“Cinema with a Conscience”: Could a Festival Help Solve the Middle East Crisis?
Once a year, representative from the entire Middle East come together in Florence, to work on world peace through their arts.
When I see headlines of an Israeli soldier beating up a Palestinian boy, or a man from East Jerusalem brandishing a knife and getting shot down at Damascus Gate, I feel helpless. I assume most of us feel that way when we watch the news and are constantly reminded how our fellow human beings are losing their humanity. What can I do, I’m one person, I think, and does that really carry any power? Is the power of one capable of making a real change?
Well, maybe. In my native city of Florence, once a year in April, members of almost every country in the MENA (“Middle East and North Africa”) region come together and share their artistic vision for a new kind of Renaissance, one that could provide that elusive world peace effect, on top of presenting a common vision for artistic excellent. These new ambassadors of hope are filmmakers, artists, designers, dancers, chefs and musicians from countries as varied as Palestine, Israel, Lebanon, Sudan, Syria, Morocco, Egypt, Iraq, Turkey, Saudi Arabia, Iran and more. Too many to name. And yet they come together in Florence to participate in the Middle East Now festival, a boutique event with a colossal vision.
Founded in 2010 by Lisa Chiari and Roberto Ruta, the festival is now in its eighth edition. This year, Middle East Now will include a photography exhibit titled “Saudi Tales of Love” by Tasneem Alsultan, a US-born Saudi photographer who gives us an unprecedented insight into the world of women in Saudi Arabia, from the inside out; an installation and pop-up shop by the Harakat Sisters, two young sisters who live between Beirut, Casablanca and Paris and created a brand of accessories that includes a coveted cult piece called the “K-ssetta bag”; a food event called “Urban Delights” as well as a cooking class held by Anglo-Iraqi chef Philip Juma, famous for his popular Juma Kitchen pop-up events around London; Arabic language courses by the Palestinian Maha Yakoub; a series of films from Israel presented by the Greenhouse Documentary Program and including a must-watch titled ‘Nazareth Cinema Lady’ by Nurit Jacobs Yinon; and a focus on New Egyptian Cinema which includes one of my favorite films of 2016, Tamer El Said’s ‘In the Last Days of the City’, a last lingering look at the city of Cairo with a mournful eye for what it used to be both personally and universally.
Oh, and not to be forgotten, of course is Ceydan Torun’s ‘Kedi’ (‘Nine Lives: Cats in Istanbul’) a film from Turkey about the thousands of cats that roam the streets of the metropolis.
Chiari admits that “from the very first edition of the festival our idea was to look at the Middle East in its entirety and complexity, limitless and without censorship,” and Ruta clinches that point by adding, “we are not geopolitical experts and our selection is based always and only on quality, how strong a story is and how much it informs us about its country of origin.” It is this spirit of choosing projects from the heart, that provide human relevance and storytelling above all that helps create this outstanding bridge for peace in Florence, during Middle East Now.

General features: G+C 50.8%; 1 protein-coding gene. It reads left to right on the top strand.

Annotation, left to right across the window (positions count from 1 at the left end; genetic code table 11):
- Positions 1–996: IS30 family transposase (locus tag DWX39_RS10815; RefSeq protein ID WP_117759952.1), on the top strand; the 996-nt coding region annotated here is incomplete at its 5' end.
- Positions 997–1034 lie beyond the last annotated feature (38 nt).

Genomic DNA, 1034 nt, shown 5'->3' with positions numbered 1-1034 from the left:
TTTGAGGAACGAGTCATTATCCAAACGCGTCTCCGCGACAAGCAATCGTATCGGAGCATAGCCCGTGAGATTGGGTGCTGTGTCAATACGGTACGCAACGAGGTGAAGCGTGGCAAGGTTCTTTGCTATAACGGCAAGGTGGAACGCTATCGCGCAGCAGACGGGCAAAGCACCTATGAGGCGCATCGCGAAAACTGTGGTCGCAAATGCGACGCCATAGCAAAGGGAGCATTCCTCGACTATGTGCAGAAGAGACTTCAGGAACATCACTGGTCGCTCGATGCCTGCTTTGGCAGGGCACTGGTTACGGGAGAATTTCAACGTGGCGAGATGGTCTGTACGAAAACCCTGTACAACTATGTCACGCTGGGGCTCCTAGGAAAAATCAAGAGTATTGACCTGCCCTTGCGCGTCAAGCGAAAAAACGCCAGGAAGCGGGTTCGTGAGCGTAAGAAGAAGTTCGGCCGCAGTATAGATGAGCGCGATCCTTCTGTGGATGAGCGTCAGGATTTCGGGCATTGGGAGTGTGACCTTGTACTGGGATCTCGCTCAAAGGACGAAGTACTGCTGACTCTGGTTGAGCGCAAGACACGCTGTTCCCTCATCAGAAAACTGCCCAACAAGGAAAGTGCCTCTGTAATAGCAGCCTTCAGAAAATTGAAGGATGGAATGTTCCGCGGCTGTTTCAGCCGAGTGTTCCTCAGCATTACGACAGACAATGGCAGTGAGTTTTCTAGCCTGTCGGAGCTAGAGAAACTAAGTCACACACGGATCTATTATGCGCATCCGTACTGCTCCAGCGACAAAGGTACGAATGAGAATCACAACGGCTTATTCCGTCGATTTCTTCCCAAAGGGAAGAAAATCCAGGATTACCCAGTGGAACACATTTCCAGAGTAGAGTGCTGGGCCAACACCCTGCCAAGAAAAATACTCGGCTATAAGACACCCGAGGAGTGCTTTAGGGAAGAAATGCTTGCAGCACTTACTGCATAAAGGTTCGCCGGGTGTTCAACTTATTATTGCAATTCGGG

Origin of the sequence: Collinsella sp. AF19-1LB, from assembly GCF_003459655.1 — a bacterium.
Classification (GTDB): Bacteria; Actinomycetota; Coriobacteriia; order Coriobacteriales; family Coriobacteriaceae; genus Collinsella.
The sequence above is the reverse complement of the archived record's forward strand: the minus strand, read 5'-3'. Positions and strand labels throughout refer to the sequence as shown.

When pressed about why they mix so many diverse art forms in one forum, Ruta replies, “the idea behind Middle East Now is to let our audience breathe the air, feel the atmosphere,” and while cinema is undoubtedly the strongest conduit, Chiari continues, “photography, music and food are also significant components of a culture, a way of life, and a means to understand what it really feels like to live in Lebanon, Gaza, Dubai, or Israel — we want to reach as many hearts and ears of as many people as possible with our event!”
Perhaps it is this concept of making the audience feel like they are momentarily transported to Beirut, or Dubai, or even Jerusalem through food, fashion and film, that creates a movement for change. When we lose our own identity for an instant, we become someone else, and if that moment occurs in the midst of a movie about Palestinians, or during a Lebanese meal, maybe we can begin to understand the other side. And discover our similarities instead of insisting on highlighting our differences.
In fact, last year I sat at a dinner event for Middle East Now facing a group of favorite Palestinian filmmakers whose film had opened the festival, while they chatted away with a couple, an editor and a film program director from Israel. It didn’t strike me as odd in that environment, while the delicious menu created by Lebanese food activist Kamal Mouzawak was being served. The chef’s own slogan “Make food not war” which he turned into a TEDx talk was the inspiration for an evening that taught me not just about tolerance, which isn’t the best word lets face it, but complete acceptance — this concept of letting go completely and embracing “the Other”.
Will Middle East Now offer the solution for world peace? Probably not. But the sheer rebellious act of watching a Saudi Arabian film followed immediately after by a Syrian story, or an Israeli short introducing a feature from the West Bank will certainly begin to build a bridge in the audience’s subconscious. And that bridge may soon turn into a road, that may build into a movement for world harmony.
All images used with permission.